Noises detected in search for Titanic sub as oxygen dwindles

Noises detected in search for Titanic sub as oxygen dwindles
Video screenshot of the wreck of the Titanic. (Oceangate Expeditions / CBC News)

Underwater noises have been detected in the search for a submersible carrying five people that is missing near the wreck of the Titanic, with only about one day’s worth of oxygen remaining on the vessel. 

A Canadian plane with sonar capabilities looking for the Titan vessel picked up sounds and search teams are trying to find out where they came from, the US Coast Guard said in a post on Twitter.

Remotely operated vehicles used in the search are being relocated, while data from the aircraft that detected the noises have been shared with US Navy experts to feed into future searches, the Coast Guard said.

Every hour is critical. The Titan is designed to have an oxygen supply of as much as 96 hours in case of emergency. The crew likely had around 24 hours of breathable air as of 6 a.m. New York time Wednesday, having departed on the mission to explore the Titanic site on Sunday.



A mother ship on the surface lost all communications with the Titan about 1 hour and 45 minutes after it submerged.

The search and rescue effort has become a fast-paced international logistics operation. US and Canadian authorities are on the scene, about 900 nautical miles east of Cape Cod, Massachusetts. France has dispatched a vessel equipped with an underwater robot that can go as deep as the Titanic site.

Several privately-owned vessels, one with a decompression chamber and some with underwater search devices, are also preparing to join the recovery mission. OceanGate Expeditions, operator of Titan and the Titanic survey trip, is leading underwater search efforts because of its knowledge of the site.

Watch: What it’s like to dive to the Titanic wreck

Earlier, an international exploration club with members on board Titan said “likely signs of life” have been detected, raising hopes of a rescue.

Richard Garriott de Cayeux, president of the New York-based Explorers Club, said on Twitter that “data from the field” had given the club fresh hope.

“We understand that likely signs of life have been detected at the site,” he said in a statement on the social-media platform. “We await hopefully good news.”

De Cayeux didn’t specify what data he was referring to, or provide details about what the “signs of life” were.

The Explorers Club confirmed that members Hamish Harding, who is the founder of investment firm Action Group and an avid adventurer, and Frenchman Paul Henry Nargeolet are on board the vessel. The other three are OceanGate founder Stockton Rush, and Shahzada and Suleman Dawood, father and son in one of Pakistan’s most prominent families.

At a Tuesday news briefing in Boston, US Coast Guard Captain Jamie Frederick wouldn’t say whether there was enough time to retrieve the submersible — even if it was found immediately — before its air ran out. The primary task is locating the craft, though transferring salvage equipment to the search site is a priority, he said.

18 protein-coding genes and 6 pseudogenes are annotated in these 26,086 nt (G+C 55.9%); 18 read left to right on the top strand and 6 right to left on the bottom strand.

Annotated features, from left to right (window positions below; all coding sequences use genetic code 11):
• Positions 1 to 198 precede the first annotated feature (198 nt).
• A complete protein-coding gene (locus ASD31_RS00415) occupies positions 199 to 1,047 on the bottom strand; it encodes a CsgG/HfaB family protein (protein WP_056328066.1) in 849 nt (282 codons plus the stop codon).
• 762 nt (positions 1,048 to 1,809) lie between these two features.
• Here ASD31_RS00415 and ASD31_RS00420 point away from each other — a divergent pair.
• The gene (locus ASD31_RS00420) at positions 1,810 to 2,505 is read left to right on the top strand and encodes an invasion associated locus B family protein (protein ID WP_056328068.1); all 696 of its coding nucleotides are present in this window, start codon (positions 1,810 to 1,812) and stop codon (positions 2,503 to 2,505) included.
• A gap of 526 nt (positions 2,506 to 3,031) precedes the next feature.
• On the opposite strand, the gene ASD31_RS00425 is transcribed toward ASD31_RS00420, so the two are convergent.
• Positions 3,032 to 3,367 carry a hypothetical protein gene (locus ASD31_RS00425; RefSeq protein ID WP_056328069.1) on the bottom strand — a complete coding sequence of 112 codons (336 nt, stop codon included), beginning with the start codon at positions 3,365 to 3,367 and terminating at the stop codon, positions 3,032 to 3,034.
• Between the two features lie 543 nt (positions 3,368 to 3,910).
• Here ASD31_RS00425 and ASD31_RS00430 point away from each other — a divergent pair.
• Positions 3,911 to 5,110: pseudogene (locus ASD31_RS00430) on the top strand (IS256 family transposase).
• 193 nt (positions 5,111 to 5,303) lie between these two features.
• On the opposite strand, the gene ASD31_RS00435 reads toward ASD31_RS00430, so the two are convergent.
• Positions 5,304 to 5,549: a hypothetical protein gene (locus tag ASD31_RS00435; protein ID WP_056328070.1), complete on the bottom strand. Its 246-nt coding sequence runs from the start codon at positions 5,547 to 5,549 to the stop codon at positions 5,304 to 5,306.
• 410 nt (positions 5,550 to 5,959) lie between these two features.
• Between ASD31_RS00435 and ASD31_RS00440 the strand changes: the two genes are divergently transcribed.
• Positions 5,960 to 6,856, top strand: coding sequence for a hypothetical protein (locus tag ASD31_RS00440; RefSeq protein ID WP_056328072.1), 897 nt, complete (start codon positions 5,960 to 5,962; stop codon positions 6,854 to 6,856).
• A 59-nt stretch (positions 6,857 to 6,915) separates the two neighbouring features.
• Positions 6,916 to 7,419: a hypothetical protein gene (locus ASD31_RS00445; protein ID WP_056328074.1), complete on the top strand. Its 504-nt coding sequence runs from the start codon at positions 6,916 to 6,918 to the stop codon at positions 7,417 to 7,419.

“If the sub is located, then the experts need to look at what is the best course of action for recovering” it, Frederick said.

Titan, a 6.7-meter-long craft made of carbon fiber and titanium, is designed to operate at a maximum depth of 4,000 meters (13,120 feet).

The Explorers Club said it is continuing to try to get approval for a specialist remotely-operated underwater vehicle owned by exploration company Magellan to join the Titan search. Magellan’s equipment can reach depths of up to 6,000 meters and has descended to the Titanic wreck several times, de Cayeux said.

“We believe they can provide invaluable assistance,” he said.

Magellan said in a statement on its website that it is “fully mobilized to help.” OceanGate asked Magellan to fly necessary equipment and crew to Newfoundland, Magellan said.





Comments - Please in order to comment.

  • Chris Skinner says:

    Why no emergency location beacon on this craft, eg much like those found on aircraft ‘black boxes’??
    Logical requirement!

Please peer review 3 community comments before your comment can be posted


This article is free to read.

Sign up for free or sign in to continue reading.

Unlike our competitors, we don’t force you to pay to read the news but we do need your email address to make your experience better.

Nearly there! Create a password to finish signing up with us:

Please enter your password or get a sign in link if you’ve forgotten

Open Sesame! Thanks for signing up.

A South African Hero: You

There’s a 99.8% chance that this isn’t for you. Only 0.2% of our readers have responded to this call for action.

Those 0.2% of our readers are our hidden heroes, who are fuelling our work and impacting the lives of every South African in doing so. They’re the people who contribute to keep Daily Maverick free for all, including you.

The equation is quite simple: the more members we have, the more reporting and investigations we can do, and the greater the impact on the country.

Be part of that 0.2%. Be a Maverick. Be a Maverick Insider.

Support Daily Maverick→
Payment options